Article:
With the upcoming elections, you can’t turn on the television without seeing a negative campaign ad or heated news segment giving Americans a glimpse of the political divisions that currently exist in our country.
While politicians argue over our future government, we lose sight of how the actions of our current government are impacting the lives of real people right now, like the millions of enslaved men, women and children in the U.S. and around the world at risk if Congress fails to pass the Trafficking Victims Protection Reauthorization Act by the end of the year.
The annual Trafficking in Persons Report - the world's most comprehensive resource of governmental anti-human trafficking efforts - was published Tuesday by the U.S. State Department.
It identifies countries that the U.S. says meet minimum standards of anti-trafficking efforts, countries working towards them and countries that appear to be doing little to stop trafficking.
The report is compiled with the help of U.S. embassies, non-governmental organizations, aid groups and individuals around the world.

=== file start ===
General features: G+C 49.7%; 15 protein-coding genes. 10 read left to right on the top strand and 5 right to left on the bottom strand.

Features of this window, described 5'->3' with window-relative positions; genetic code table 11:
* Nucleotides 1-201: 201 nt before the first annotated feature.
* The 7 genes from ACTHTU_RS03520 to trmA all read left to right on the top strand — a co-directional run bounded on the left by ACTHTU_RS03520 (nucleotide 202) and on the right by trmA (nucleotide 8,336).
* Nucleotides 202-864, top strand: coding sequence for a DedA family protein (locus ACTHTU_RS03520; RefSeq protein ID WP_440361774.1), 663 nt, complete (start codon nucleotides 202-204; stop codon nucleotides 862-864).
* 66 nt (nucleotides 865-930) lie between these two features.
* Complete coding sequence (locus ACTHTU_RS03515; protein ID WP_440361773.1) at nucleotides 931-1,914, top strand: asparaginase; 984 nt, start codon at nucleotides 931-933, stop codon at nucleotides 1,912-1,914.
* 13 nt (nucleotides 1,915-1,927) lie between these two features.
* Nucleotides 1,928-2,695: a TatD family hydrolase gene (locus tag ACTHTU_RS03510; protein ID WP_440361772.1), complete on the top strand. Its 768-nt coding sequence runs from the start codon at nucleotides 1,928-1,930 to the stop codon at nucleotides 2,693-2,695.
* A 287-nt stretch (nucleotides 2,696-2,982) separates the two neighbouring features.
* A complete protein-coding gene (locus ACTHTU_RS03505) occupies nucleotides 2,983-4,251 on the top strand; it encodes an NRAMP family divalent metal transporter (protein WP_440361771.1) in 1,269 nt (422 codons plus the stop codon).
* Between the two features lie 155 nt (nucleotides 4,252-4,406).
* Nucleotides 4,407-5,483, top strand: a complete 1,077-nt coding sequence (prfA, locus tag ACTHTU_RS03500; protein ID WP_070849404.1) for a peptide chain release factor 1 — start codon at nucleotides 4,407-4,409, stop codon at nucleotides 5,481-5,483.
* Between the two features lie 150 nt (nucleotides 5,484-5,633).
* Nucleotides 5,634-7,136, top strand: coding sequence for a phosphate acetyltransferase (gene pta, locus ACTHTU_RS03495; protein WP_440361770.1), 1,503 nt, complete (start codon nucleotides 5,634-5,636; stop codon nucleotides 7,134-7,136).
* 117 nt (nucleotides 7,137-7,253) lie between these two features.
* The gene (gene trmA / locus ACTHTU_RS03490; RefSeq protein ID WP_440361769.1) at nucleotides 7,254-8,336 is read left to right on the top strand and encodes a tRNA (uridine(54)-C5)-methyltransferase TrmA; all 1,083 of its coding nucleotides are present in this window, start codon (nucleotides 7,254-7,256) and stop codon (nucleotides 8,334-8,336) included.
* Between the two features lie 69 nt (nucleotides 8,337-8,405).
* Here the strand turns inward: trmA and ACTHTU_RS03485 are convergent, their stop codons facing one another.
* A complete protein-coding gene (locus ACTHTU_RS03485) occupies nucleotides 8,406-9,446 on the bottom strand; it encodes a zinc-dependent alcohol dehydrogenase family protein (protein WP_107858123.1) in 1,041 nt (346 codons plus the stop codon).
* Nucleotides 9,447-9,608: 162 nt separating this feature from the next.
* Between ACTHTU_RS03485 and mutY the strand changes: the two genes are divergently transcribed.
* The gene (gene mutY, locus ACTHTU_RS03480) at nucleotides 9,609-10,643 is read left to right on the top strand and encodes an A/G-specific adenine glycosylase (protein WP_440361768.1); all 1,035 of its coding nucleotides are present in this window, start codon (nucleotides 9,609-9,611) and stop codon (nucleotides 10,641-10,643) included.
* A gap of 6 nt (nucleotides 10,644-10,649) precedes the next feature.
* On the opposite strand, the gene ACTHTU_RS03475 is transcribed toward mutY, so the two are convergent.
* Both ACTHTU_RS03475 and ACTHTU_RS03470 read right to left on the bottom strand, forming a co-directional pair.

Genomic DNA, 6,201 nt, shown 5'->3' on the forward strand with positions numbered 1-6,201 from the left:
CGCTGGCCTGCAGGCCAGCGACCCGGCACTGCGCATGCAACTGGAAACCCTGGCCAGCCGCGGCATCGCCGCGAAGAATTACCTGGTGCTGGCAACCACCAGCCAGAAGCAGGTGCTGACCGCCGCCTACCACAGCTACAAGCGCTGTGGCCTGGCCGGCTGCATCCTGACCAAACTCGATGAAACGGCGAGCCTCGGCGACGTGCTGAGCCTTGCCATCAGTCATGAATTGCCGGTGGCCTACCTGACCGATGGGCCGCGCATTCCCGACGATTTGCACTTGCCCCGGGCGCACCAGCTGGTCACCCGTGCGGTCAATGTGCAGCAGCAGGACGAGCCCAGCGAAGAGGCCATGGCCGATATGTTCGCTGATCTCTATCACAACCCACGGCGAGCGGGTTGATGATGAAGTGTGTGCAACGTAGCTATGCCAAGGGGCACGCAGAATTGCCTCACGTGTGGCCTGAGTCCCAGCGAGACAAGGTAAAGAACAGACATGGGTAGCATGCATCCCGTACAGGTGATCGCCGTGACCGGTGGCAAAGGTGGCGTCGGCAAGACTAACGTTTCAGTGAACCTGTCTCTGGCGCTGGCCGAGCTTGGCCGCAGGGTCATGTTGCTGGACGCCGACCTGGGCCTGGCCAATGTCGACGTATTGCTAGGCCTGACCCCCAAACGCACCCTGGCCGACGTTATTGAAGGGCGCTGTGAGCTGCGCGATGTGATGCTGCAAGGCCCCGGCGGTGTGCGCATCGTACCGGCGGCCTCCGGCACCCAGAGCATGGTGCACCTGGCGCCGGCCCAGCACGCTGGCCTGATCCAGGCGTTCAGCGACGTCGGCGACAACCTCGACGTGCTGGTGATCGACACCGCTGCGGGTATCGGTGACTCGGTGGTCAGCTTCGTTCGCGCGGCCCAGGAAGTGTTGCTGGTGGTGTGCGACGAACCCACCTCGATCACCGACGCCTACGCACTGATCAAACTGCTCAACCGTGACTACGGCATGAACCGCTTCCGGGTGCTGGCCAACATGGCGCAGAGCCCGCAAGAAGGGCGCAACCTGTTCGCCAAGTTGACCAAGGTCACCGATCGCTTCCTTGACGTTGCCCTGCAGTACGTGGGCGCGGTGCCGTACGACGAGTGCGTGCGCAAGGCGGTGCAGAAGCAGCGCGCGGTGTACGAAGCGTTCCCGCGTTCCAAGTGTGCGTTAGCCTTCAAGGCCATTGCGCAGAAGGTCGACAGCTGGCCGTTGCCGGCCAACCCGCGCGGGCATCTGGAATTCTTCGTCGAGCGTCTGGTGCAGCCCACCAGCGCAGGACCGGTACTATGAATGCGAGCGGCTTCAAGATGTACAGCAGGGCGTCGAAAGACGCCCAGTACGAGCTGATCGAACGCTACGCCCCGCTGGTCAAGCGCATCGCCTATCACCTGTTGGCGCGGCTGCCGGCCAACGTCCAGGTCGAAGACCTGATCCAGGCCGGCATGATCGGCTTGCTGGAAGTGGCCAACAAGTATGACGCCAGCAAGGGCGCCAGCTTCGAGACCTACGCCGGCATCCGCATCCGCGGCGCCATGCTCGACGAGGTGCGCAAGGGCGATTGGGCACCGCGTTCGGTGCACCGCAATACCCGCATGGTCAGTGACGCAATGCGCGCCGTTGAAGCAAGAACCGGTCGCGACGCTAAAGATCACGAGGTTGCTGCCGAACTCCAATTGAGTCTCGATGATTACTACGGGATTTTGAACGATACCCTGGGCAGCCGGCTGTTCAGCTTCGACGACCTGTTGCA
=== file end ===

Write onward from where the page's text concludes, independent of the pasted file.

Secretary of State Hillary Clinton said: “Ultimately, this report reminds us of the human cost of this crime. Traffickers prey on the hopes and dreams of those seeking a better life and our goal should be to put those hopes and dreams back within reach, whether it's getting a good job to send money home, to support a family, trying to get an education for one's self or for one's children or simply pursuing new opportunities that might lead to a better life.
CNN is joining the fight to end modern-day slavery by shining a spotlight on the horrors of modern-day slavery, amplifying the voices of the victims, highlighting success stories and helping unravel the complicated tangle of criminal enterprises trading in human life. WHY WE'RE DOING THIS | MORE ABOUT THE PROJECT